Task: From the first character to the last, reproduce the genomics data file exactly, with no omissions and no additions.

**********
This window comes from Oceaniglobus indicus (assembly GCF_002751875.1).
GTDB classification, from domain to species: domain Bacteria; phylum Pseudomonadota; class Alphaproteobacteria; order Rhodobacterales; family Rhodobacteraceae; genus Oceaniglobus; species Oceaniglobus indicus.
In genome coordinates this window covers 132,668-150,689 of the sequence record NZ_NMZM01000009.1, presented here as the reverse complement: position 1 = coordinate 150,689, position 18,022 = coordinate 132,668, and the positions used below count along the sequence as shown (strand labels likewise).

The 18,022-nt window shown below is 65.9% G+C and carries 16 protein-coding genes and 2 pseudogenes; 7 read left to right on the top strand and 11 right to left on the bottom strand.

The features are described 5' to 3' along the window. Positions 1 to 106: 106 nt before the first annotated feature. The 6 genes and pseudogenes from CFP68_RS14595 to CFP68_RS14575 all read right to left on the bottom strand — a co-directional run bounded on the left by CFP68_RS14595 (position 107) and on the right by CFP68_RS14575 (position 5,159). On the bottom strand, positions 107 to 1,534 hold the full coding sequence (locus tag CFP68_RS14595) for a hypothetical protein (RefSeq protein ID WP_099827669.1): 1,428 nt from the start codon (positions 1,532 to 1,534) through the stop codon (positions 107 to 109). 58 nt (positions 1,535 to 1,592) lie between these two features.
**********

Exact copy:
This window comes from Oceaniglobus indicus (assembly GCF_002751875.1).
GTDB classification, from domain to species: domain Bacteria; phylum Pseudomonadota; class Alphaproteobacteria; order Rhodobacterales; family Rhodobacteraceae; genus Oceaniglobus; species Oceaniglobus indicus.
In genome coordinates this window covers 132,668-150,689 of the sequence record NZ_NMZM01000009.1, presented here as the reverse complement: position 1 = coordinate 150,689, position 18,022 = coordinate 132,668, and the positions used below count along the sequence as shown (strand labels likewise).

The 18,022-nt window shown below is 65.9% G+C and carries 16 protein-coding genes and 2 pseudogenes; 7 read left to right on the top strand and 11 right to left on the bottom strand.

The features are described 5' to 3' along the window. Positions 1 to 106: 106 nt before the first annotated feature. The 6 genes and pseudogenes from CFP68_RS14595 to CFP68_RS14575 all read right to left on the bottom strand — a co-directional run bounded on the left by CFP68_RS14595 (position 107) and on the right by CFP68_RS14575 (position 5,159). On the bottom strand, positions 107 to 1,534 hold the full coding sequence (locus tag CFP68_RS14595) for a hypothetical protein (RefSeq protein ID WP_099827669.1): 1,428 nt from the start codon (positions 1,532 to 1,534) through the stop codon (positions 107 to 109). 58 nt (positions 1,535 to 1,592) lie between these two features.